I began researching autism. I was up until 4am researching it when I had to be up at 8am for my infant's doctor's appointment. I came across a website that asks questions and at the end they give you the likeliness that your child might be autistic. (Obviously it was just a questionnaire and not something concrete) I answered all questions honestly and at the end my results said: "Your child is at high risk to have autism".
I went to the appointment hoping his teachers would have answers. We talked for 20 minutes. We were asking questions like "Does he share?" or "Does he hit when he's upset?" and "Does he have tantrums?" And they answered all of the questions for us.
Finally the main teacher asked, "What do you all think?" I felt like that was a chance for me to say, "I think it might be some form of autism". And when I said that all 3 teachers looked at each other and shook their heads yes. They confirmed that they too believe that he has some form of it.
We stayed and talked for another hour. They were so helpful and gave us lots of ideas and tips. At his next doctor's appointment we are going to ask for a referral for him to see a specialist. The teachers are also going to try to get him in with the school psychologist to get her analysis. They said it may take a while to get him in but to keep on with the doctor's and do not let up because the sooner he gets evaluated and they find out what the situation is, the sooner we can help him.
Patrick teared up a few times during the interview. I kept cool. I am normally the one who cries and is over emotional. But I never did. I still haven't. I have even thought to myself, "Why haven't you cried? Your child may have autism"? But honestly I am not sad. I am relieved.
I am not relieved that he might have autism. I am relieved that we are finally taking a step forward. I have felt so helpless recently because I feel like no matter how hard we try we aren't helping him adequately enough.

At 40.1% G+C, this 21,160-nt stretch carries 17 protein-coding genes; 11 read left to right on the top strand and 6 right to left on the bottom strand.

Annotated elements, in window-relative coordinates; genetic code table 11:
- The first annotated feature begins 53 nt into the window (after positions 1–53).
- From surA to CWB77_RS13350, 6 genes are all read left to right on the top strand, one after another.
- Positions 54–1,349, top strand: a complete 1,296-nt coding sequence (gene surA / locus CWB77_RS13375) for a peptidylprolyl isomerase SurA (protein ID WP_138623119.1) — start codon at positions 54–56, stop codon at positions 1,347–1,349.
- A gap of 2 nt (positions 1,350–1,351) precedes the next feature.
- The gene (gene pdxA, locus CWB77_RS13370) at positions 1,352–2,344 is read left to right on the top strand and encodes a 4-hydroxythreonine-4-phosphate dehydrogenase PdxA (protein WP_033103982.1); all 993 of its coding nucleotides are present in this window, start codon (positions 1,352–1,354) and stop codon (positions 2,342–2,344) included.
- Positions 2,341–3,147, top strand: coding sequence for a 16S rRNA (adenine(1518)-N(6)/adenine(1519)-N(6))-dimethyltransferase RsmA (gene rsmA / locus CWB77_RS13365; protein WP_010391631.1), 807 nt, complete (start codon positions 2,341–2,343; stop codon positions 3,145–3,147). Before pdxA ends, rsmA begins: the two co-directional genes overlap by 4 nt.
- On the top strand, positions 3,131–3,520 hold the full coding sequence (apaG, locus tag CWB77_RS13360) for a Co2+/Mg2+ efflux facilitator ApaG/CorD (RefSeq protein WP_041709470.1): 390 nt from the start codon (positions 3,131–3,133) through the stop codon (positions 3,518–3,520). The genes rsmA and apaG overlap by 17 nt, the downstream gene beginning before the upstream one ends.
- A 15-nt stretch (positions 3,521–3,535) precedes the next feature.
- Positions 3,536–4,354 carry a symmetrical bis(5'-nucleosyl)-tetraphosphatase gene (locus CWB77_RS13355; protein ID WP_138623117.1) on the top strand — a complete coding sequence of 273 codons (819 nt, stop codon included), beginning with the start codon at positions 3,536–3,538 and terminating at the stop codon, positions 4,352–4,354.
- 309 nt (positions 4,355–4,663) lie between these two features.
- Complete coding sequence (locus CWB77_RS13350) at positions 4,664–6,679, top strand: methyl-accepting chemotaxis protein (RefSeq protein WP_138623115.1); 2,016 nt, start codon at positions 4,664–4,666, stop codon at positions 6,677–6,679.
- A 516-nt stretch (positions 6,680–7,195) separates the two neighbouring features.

He gets so upset, so easily if we deviate from certain situations. Or if we don't do something quickly enough or to his liking, he has a total meltdown. And because he doesn't speak, it makes things 10 times harder because it is a constant guessing game.
As I was typing this out, he was trying to hit me because he wants on the computer. I had to explain that I will be done in a little while and he can get on it. But it took almost 20 minutes to calm him down.
At times I have felt so helpless or like I was doing something wrong as a parent. I wondered why he doesn't talk or want to interact with other children, why he isn't more loving toward us. I've asked myself "Does he love me?" and cried. It's been really hard.
So hearing today that professionals who have been around this and know what to look for confirm that he might need to be seen made me take a sigh of relief. Again, I am not hoping that he has autism. He may not have autism. It may be something completely different or nothing at all. But we are taking a step forward. And it looks like there is light at the end of the tunnel.
No matter what, I love Tim Tim. I have mentioned all of the reasons that we think he may have a form of autism. But that isn't what defines him by any means. He's a beautiful, intelligent, wonderful little boy. And all I want to do is be able to help him how he needs to be helped. We are now on the path of doing that.